No, you shouldn't. Especially because many of these peoples' turn to atheism is probably due in part to half truths of religion that they were exposed to. If someone turns from following L. Ron Hubbard to atheism, I would suspect that most of your contributors would agree that they've made a good move. But if someone has detected one or more of the logical fallacies is, for example, sola scriptora Protestantism, gets really crummy answers from his pastor and finds that Richard Dawkins presents a more plausible argument, he has been done a disservice by believers equally as much as by non-believers.

Either way, he's not really "free-thinking", he's weighing the plausibility of world-views presented by various authorities. And when his former world-view wasn't complete, he will willingly swap it for one that is more complete.

Without getting into the meaning and/or merits of some version of sola scriptura, I actually want to second heartily the statement that some people go directly into this "mental bondage" because of a brittle form of Christianity which they think is the only alternative to it. In fact, all too many people. I know of one person who was moved to atheism in part because he was previously told that keeping a record of his prayers and their answers would provide evidence for God's existence. When he wasn't getting a good "score" on this, he began to think atheism true. I know of a man who believes that if one evangelist names only two women at the empty tomb, this means that they were definitely the only women. Hence, if a different evangelist names more women or a slightly different set, this means that one of them must be making a false statement, which means the Bible isn't inerrant, which means Christianity is false. The illegitimate leaps here should be apparent. Brittle Christianity is Christianity nearly doomed to be knocked down like a house of cards. It is possible to be strongly evidentially minded while having a Christianity that doesn't fall over at such feeble blows.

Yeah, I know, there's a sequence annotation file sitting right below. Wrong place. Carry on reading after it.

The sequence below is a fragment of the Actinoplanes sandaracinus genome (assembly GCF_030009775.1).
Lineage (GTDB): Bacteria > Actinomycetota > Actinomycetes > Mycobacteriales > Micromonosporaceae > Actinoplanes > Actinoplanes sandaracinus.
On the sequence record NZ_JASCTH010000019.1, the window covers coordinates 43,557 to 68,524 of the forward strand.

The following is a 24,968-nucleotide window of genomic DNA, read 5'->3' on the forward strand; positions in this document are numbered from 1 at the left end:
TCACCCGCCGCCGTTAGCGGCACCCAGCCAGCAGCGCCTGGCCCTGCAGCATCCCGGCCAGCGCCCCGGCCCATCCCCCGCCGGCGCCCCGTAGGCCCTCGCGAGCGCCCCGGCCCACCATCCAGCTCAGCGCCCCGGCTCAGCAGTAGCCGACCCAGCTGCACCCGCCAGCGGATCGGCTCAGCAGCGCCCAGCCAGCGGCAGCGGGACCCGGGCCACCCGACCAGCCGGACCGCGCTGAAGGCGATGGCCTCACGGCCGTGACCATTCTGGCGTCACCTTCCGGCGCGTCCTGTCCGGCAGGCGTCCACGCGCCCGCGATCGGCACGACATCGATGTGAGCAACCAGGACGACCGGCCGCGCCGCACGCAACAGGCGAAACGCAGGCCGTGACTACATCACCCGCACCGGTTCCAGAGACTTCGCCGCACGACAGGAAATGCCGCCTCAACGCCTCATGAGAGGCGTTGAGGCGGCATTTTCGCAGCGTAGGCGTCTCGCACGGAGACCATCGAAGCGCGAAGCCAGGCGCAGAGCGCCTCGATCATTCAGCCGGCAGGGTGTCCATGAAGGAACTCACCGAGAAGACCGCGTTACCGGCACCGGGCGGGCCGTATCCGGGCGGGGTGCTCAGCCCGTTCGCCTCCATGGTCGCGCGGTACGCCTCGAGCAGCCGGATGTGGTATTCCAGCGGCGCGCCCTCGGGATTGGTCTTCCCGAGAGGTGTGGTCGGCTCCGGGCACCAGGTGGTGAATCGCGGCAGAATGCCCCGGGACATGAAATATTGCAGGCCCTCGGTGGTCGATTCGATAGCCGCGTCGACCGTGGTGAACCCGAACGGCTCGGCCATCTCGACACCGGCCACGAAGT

But Lydia, is what you call "brittle Christianity" really Christianity at all? I think not. In fact, it has been my experience not that Christians believe these things and thus drive others into atheism, but that atheists wish to believe that Christians believe these things so that they can have some frail logic on which to hang their own tenets. My husband and I once had an atheist friend who told us, and another Christian friend, who read us a verse of the Bible and told us, with a perfectly straight face, that if one of use could not immediately name the book from which it came, Christianity could not be true.
It isn't Christians who set up these straw men.

I apologize for the way I phrased the last comment. I meant to delete part of one sentence.

No, when I say this, I mean that these were people who were professing Christians and really believed these things. They were at one time (unless they are simply making up the stories out of whole cloth now, which I don't think is the case, particularly with one person) sincere and earnest young men who held to a particularly rigid form of (for example) inerrancy and literalism of the Bible. When it got knocked down, they lost their faith. There are "deconversion" stories all over the place like this, some of which can be checked out by further interaction with the people in question. I'm sorry to say, too, that the business about a "prayer diary" is apparently being promulgated by some pretty well-known Christian apologists. I can't imagine what they are thinking.

keeping a record of his prayers and their answers would provide evidence for God's existence.

If I'd had to do this, or even believed that it was capable of demonstrating anything, I'd have lost it long ago.

Especially after seeing how many of the recent visitors talked about how they were raised Christian and 'saw the light', I'm thinking that weak Christianity is the cause for the wide-spread Atheism in the modern West.